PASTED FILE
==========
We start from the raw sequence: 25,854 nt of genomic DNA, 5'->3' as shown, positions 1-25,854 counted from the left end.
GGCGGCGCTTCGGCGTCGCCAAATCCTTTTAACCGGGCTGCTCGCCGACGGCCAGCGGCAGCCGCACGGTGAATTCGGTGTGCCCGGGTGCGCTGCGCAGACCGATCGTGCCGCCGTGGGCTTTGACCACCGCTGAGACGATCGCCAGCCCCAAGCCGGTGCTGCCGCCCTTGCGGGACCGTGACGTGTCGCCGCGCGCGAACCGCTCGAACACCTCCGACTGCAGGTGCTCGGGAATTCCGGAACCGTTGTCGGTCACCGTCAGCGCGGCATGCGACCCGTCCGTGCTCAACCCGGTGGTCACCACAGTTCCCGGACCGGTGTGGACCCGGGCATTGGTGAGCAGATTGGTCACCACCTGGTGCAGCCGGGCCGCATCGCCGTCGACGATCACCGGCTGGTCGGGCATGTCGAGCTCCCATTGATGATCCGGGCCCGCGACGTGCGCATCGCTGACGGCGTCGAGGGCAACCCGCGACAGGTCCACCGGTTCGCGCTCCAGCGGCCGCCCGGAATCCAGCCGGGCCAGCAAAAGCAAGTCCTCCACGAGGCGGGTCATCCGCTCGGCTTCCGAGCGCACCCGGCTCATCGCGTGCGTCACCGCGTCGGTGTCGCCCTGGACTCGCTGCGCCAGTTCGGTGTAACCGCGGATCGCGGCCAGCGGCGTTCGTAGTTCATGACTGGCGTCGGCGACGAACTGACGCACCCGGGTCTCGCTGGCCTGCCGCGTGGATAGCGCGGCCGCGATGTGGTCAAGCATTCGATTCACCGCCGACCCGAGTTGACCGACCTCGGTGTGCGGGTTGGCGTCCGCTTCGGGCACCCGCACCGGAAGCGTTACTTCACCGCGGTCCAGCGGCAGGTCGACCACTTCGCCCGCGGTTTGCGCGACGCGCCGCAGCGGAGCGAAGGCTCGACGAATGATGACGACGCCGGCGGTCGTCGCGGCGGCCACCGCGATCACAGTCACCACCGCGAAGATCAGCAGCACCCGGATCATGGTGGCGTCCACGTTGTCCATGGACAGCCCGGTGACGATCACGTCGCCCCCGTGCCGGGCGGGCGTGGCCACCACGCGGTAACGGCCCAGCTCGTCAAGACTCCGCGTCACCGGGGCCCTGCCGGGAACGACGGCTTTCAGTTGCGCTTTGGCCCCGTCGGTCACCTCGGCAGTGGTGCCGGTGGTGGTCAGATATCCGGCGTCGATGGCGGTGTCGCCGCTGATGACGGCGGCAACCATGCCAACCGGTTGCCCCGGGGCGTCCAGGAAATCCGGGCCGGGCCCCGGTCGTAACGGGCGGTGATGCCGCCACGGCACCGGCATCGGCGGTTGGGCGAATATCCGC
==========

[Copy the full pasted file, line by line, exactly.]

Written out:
We start from the raw sequence: 25,854 nt of genomic DNA, 5'->3' as shown, positions 1-25,854 counted from the left end.
GGCGGCGCTTCGGCGTCGCCAAATCCTTTTAACCGGGCTGCTCGCCGACGGCCAGCGGCAGCCGCACGGTGAATTCGGTGTGCCCGGGTGCGCTGCGCAGACCGATCGTGCCGCCGTGGGCTTTGACCACCGCTGAGACGATCGCCAGCCCCAAGCCGGTGCTGCCGCCCTTGCGGGACCGTGACGTGTCGCCGCGCGCGAACCGCTCGAACACCTCCGACTGCAGGTGCTCGGGAATTCCGGAACCGTTGTCGGTCACCGTCAGCGCGGCATGCGACCCGTCCGTGCTCAACCCGGTGGTCACCACAGTTCCCGGACCGGTGTGGACCCGGGCATTGGTGAGCAGATTGGTCACCACCTGGTGCAGCCGGGCCGCATCGCCGTCGACGATCACCGGCTGGTCGGGCATGTCGAGCTCCCATTGATGATCCGGGCCCGCGACGTGCGCATCGCTGACGGCGTCGAGGGCAACCCGCGACAGGTCCACCGGTTCGCGCTCCAGCGGCCGCCCGGAATCCAGCCGGGCCAGCAAAAGCAAGTCCTCCACGAGGCGGGTCATCCGCTCGGCTTCCGAGCGCACCCGGCTCATCGCGTGCGTCACCGCGTCGGTGTCGCCCTGGACTCGCTGCGCCAGTTCGGTGTAACCGCGGATCGCGGCCAGCGGCGTTCGTAGTTCATGACTGGCGTCGGCGACGAACTGACGCACCCGGGTCTCGCTGGCCTGCCGCGTGGATAGCGCGGCCGCGATGTGGTCAAGCATTCGATTCACCGCCGACCCGAGTTGACCGACCTCGGTGTGCGGGTTGGCGTCCGCTTCGGGCACCCGCACCGGAAGCGTTACTTCACCGCGGTCCAGCGGCAGGTCGACCACTTCGCCCGCGGTTTGCGCGACGCGCCGCAGCGGAGCGAAGGCTCGACGAATGATGACGACGCCGGCGGTCGTCGCGGCGGCCACCGCGATCACAGTCACCACCGCGAAGATCAGCAGCACCCGGATCATGGTGGCGTCCACGTTGTCCATGGACAGCCCGGTGACGATCACGTCGCCCCCGTGCCGGGCGGGCGTGGCCACCACGCGGTAACGGCCCAGCTCGTCAAGACTCCGCGTCACCGGGGCCCTGCCGGGAACGACGGCTTTCAGTTGCGCTTTGGCCCCGTCGGTCACCTCGGCAGTGGTGCCGGTGGTGGTCAGATATCCGGCGTCGATGGCGGTGTCGCCGCTGATGACGGCGGCAACCATGCCAACCGGTTGCCCCGGGGCGTCCAGGAAATCCGGGCCGGGCCCCGGTCGTAACGGGCGGTGATGCCGCCACGGCACCGGCATCGGCGGTTGGGCGAATATCCGC